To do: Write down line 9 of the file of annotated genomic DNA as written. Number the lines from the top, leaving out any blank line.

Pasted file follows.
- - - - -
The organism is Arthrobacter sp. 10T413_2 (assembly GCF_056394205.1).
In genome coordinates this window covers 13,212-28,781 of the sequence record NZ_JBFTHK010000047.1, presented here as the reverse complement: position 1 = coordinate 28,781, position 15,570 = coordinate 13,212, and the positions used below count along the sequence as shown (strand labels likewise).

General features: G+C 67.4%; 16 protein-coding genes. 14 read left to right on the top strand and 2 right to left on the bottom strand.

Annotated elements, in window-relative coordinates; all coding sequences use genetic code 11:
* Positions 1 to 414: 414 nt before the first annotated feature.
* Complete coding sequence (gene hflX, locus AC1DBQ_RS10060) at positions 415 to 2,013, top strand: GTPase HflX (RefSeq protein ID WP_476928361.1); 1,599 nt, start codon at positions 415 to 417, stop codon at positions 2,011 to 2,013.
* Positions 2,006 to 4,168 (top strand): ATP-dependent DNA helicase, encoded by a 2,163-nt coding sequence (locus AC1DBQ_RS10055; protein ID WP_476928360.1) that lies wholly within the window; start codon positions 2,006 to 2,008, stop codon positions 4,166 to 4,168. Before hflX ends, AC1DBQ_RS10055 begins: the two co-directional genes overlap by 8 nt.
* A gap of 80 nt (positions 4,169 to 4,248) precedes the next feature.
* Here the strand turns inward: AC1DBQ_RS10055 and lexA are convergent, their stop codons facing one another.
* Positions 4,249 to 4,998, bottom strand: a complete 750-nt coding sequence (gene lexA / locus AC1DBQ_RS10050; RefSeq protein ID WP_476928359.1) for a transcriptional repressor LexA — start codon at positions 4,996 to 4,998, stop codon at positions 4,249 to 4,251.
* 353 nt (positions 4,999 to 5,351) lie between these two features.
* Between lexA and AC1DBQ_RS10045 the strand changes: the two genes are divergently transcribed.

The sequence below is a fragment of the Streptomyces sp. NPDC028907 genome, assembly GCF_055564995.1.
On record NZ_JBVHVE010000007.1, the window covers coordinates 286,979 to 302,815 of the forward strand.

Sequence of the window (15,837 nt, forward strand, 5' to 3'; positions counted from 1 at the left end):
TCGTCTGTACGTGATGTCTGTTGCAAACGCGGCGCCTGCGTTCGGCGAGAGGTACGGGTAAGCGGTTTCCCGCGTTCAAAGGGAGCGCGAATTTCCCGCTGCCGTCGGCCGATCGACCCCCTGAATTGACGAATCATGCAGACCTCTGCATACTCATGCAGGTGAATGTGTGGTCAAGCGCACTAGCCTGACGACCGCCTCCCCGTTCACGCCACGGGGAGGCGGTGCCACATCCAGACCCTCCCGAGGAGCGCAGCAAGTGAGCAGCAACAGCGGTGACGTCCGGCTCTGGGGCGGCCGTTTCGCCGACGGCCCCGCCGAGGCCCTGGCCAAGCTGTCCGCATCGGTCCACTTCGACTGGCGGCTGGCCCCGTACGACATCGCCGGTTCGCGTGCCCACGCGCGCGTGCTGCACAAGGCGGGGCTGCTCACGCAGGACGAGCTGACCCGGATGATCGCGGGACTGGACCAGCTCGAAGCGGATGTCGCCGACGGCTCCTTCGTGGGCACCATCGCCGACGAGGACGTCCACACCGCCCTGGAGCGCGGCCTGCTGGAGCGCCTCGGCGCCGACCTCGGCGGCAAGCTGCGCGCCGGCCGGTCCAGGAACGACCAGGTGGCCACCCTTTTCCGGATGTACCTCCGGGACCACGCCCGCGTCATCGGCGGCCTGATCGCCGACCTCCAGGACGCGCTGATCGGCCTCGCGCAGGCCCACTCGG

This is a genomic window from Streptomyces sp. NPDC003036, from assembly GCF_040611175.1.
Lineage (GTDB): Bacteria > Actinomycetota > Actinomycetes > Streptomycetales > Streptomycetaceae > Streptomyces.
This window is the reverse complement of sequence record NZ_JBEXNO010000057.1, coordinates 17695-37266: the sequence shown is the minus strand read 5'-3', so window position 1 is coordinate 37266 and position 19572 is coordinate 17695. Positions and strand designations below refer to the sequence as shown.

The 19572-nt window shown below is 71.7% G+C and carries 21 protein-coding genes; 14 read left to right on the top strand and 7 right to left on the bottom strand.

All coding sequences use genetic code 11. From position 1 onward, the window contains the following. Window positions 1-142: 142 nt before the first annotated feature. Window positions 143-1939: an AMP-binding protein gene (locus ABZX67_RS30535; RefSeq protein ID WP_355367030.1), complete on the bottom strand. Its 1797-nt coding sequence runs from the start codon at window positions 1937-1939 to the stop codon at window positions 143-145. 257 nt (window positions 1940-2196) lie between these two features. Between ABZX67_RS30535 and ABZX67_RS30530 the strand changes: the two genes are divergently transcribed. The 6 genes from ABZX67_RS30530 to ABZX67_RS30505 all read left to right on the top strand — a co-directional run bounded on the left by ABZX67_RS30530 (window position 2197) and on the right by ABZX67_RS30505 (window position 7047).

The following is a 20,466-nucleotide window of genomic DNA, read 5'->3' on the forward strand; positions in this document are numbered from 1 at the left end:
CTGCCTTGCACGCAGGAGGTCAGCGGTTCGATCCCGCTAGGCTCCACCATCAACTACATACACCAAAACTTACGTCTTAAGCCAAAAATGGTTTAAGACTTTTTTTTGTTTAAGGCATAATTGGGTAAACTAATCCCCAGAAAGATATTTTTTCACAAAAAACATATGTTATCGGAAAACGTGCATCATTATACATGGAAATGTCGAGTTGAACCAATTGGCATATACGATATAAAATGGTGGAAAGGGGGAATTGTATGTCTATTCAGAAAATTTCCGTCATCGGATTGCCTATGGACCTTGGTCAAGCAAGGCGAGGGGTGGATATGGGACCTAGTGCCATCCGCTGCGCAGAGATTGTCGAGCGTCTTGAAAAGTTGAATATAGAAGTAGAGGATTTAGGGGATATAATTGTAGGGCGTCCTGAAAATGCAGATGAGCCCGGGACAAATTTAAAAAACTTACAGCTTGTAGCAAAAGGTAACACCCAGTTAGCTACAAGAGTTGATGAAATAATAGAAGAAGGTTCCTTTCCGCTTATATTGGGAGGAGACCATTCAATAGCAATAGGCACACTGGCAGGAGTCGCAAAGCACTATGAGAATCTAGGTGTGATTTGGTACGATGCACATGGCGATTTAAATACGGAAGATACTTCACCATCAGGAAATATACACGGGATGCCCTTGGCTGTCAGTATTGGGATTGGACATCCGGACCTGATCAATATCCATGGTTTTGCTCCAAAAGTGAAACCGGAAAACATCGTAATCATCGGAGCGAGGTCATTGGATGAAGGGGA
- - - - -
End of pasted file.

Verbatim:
* Here the strand turns inward: AC1DBQ_RS10055 and lexA are convergent, their stop codons facing one another.